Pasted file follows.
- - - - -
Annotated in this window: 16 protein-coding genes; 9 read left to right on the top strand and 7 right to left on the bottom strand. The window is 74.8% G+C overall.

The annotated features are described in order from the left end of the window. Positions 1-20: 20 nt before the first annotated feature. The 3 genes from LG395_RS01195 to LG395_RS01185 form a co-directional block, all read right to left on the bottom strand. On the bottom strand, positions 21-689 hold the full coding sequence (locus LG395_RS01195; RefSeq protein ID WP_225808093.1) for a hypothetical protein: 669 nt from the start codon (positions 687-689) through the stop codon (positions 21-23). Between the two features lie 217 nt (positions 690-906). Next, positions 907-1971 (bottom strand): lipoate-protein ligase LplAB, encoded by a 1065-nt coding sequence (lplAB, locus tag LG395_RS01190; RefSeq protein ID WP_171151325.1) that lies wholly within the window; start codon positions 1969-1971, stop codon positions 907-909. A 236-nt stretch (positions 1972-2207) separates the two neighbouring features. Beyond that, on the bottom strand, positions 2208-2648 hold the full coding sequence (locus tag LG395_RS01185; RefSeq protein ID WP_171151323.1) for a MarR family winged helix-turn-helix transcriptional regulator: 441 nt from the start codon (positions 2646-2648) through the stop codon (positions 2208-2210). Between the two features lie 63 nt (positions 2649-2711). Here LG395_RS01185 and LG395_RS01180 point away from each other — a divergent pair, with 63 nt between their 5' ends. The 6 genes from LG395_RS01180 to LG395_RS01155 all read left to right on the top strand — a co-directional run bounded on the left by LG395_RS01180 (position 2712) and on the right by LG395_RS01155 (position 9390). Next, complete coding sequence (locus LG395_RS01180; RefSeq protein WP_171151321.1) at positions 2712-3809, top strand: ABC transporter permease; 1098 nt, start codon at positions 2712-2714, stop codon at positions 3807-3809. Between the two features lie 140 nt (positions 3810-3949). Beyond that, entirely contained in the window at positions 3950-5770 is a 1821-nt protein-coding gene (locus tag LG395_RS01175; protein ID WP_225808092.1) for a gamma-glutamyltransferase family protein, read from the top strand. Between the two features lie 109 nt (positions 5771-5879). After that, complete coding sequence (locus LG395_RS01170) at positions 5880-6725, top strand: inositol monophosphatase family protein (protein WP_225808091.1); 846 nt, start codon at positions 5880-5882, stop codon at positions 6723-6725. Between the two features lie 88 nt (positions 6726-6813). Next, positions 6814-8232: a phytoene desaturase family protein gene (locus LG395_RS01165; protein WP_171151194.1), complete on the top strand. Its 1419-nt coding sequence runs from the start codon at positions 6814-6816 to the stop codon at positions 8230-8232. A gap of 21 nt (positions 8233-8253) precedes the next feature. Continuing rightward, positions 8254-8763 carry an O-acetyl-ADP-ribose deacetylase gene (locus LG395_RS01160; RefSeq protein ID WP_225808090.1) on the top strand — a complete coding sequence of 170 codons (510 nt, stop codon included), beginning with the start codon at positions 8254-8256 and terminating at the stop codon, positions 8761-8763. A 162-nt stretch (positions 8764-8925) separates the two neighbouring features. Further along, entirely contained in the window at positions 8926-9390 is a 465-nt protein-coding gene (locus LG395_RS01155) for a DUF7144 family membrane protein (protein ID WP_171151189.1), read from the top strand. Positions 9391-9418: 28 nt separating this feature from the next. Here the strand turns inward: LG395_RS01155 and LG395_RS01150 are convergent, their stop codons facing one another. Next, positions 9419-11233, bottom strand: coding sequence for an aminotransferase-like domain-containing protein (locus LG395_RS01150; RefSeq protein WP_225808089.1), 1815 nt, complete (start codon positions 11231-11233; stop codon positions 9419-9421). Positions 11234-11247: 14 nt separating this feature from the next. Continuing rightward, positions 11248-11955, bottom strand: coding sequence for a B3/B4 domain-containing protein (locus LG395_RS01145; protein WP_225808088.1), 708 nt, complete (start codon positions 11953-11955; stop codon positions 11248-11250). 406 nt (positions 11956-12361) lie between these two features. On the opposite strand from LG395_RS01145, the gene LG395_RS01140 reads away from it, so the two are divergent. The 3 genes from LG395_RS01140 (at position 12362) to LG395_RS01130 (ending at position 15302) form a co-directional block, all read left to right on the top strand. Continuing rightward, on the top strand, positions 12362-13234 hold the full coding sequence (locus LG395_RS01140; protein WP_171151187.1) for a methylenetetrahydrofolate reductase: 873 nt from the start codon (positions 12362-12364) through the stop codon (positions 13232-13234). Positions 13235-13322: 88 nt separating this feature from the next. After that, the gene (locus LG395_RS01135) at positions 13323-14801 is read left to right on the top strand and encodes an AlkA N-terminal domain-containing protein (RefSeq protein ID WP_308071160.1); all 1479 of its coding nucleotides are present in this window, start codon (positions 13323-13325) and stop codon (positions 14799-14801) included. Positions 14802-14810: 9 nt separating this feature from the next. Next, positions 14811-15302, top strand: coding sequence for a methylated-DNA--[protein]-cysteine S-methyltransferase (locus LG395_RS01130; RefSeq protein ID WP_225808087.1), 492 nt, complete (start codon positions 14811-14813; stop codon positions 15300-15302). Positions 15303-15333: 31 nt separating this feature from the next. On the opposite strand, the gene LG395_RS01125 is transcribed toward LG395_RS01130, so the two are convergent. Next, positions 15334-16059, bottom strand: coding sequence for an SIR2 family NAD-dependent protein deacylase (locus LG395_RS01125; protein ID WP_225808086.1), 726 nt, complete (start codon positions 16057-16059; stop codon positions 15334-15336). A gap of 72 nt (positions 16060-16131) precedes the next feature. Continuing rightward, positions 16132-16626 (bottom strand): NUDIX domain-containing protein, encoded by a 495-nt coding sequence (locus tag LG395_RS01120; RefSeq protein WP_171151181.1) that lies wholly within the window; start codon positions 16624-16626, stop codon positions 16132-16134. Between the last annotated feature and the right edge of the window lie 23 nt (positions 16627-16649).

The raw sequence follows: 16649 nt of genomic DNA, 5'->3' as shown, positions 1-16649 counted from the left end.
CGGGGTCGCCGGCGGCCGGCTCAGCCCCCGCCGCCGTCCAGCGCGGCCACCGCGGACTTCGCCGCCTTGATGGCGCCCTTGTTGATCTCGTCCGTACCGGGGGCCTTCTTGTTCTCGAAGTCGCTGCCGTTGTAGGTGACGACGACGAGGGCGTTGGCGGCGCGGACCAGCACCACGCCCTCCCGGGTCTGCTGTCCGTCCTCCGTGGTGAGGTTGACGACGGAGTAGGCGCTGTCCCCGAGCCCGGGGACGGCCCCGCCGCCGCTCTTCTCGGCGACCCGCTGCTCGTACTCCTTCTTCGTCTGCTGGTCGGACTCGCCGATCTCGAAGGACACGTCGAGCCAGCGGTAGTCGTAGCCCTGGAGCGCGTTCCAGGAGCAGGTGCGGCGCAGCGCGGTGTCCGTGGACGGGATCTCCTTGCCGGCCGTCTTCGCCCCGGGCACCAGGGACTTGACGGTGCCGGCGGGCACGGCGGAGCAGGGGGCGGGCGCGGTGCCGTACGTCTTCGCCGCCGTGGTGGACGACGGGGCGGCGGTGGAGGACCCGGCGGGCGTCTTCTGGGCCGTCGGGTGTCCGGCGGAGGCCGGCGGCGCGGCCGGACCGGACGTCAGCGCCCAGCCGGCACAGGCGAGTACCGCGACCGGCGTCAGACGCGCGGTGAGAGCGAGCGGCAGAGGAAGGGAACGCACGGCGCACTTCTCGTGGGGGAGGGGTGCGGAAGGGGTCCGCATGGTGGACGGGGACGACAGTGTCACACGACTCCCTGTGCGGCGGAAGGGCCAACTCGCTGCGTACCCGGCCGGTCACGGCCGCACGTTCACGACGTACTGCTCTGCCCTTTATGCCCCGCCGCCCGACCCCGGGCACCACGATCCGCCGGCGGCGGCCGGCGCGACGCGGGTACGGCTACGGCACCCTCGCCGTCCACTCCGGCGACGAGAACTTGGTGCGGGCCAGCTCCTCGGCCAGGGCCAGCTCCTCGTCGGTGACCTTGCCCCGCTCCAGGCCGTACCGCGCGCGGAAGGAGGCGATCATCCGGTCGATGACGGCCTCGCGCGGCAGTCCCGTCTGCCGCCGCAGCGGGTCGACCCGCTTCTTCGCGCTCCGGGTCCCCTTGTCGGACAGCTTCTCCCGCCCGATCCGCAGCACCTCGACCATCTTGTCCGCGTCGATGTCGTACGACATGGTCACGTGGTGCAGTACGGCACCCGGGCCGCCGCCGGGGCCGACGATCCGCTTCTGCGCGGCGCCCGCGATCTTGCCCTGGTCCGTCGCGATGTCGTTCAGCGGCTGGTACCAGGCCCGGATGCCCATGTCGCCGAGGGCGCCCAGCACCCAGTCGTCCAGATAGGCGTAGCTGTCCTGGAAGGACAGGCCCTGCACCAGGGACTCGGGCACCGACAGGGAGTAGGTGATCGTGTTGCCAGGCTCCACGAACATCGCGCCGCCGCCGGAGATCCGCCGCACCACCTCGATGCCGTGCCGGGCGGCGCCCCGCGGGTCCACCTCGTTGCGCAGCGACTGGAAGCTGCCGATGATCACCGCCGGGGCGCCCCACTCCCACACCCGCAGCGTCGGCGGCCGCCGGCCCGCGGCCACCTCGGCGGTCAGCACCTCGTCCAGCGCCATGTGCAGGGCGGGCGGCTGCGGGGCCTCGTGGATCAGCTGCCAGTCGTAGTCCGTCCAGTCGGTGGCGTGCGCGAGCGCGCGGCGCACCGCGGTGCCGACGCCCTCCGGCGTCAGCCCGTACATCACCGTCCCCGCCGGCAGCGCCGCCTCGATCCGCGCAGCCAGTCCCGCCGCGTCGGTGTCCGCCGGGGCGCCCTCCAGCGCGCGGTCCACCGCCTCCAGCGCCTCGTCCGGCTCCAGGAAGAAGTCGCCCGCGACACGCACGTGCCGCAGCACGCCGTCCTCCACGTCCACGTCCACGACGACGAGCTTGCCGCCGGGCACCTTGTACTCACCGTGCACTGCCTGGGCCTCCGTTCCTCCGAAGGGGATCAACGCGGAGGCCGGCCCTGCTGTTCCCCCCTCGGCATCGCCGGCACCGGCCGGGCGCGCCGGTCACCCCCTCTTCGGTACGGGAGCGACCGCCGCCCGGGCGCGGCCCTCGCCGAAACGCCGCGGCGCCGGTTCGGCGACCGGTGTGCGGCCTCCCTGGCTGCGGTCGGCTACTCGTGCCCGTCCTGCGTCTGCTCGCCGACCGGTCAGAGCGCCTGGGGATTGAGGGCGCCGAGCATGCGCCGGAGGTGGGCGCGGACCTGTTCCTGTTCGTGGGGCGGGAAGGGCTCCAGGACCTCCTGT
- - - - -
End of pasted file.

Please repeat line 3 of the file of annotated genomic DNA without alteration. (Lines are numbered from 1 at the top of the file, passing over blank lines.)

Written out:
The raw sequence follows: 16649 nt of genomic DNA, 5'->3' as shown, positions 1-16649 counted from the left end.